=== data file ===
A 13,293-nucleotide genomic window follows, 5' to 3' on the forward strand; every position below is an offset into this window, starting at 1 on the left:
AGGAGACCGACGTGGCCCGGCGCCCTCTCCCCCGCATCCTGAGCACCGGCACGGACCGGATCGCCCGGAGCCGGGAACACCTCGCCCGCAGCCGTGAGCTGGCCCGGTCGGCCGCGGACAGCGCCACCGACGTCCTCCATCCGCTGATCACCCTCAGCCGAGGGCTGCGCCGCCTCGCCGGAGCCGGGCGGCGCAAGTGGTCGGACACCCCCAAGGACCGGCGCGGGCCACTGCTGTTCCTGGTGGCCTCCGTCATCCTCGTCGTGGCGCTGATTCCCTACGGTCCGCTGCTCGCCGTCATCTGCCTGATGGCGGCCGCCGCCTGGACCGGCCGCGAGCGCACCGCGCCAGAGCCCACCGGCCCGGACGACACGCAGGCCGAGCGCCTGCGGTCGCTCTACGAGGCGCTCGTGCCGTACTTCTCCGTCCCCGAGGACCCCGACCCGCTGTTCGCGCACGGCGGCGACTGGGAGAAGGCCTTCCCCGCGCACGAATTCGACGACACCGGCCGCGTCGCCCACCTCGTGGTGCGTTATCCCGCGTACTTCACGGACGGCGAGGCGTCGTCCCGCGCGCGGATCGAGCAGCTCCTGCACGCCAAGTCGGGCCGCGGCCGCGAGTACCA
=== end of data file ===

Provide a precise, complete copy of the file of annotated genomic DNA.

A 13,293-nucleotide genomic window follows, 5' to 3' on the forward strand; every position below is an offset into this window, starting at 1 on the left:
AGGAGACCGACGTGGCCCGGCGCCCTCTCCCCCGCATCCTGAGCACCGGCACGGACCGGATCGCCCGGAGCCGGGAACACCTCGCCCGCAGCCGTGAGCTGGCCCGGTCGGCCGCGGACAGCGCCACCGACGTCCTCCATCCGCTGATCACCCTCAGCCGAGGGCTGCGCCGCCTCGCCGGAGCCGGGCGGCGCAAGTGGTCGGACACCCCCAAGGACCGGCGCGGGCCACTGCTGTTCCTGGTGGCCTCCGTCATCCTCGTCGTGGCGCTGATTCCCTACGGTCCGCTGCTCGCCGTCATCTGCCTGATGGCGGCCGCCGCCTGGACCGGCCGCGAGCGCACCGCGCCAGAGCCCACCGGCCCGGACGACACGCAGGCCGAGCGCCTGCGGTCGCTCTACGAGGCGCTCGTGCCGTACTTCTCCGTCCCCGAGGACCCCGACCCGCTGTTCGCGCACGGCGGCGACTGGGAGAAGGCCTTCCCCGCGCACGAATTCGACGACACCGGCCGCGTCGCCCACCTCGTGGTGCGTTATCCCGCGTACTTCACGGACGGCGAGGCGTCGTCCCGCGCGCGGATCGAGCAGCTCCTGCACGCCAAGTCGGGCCGCGGCCGCGAGTACCA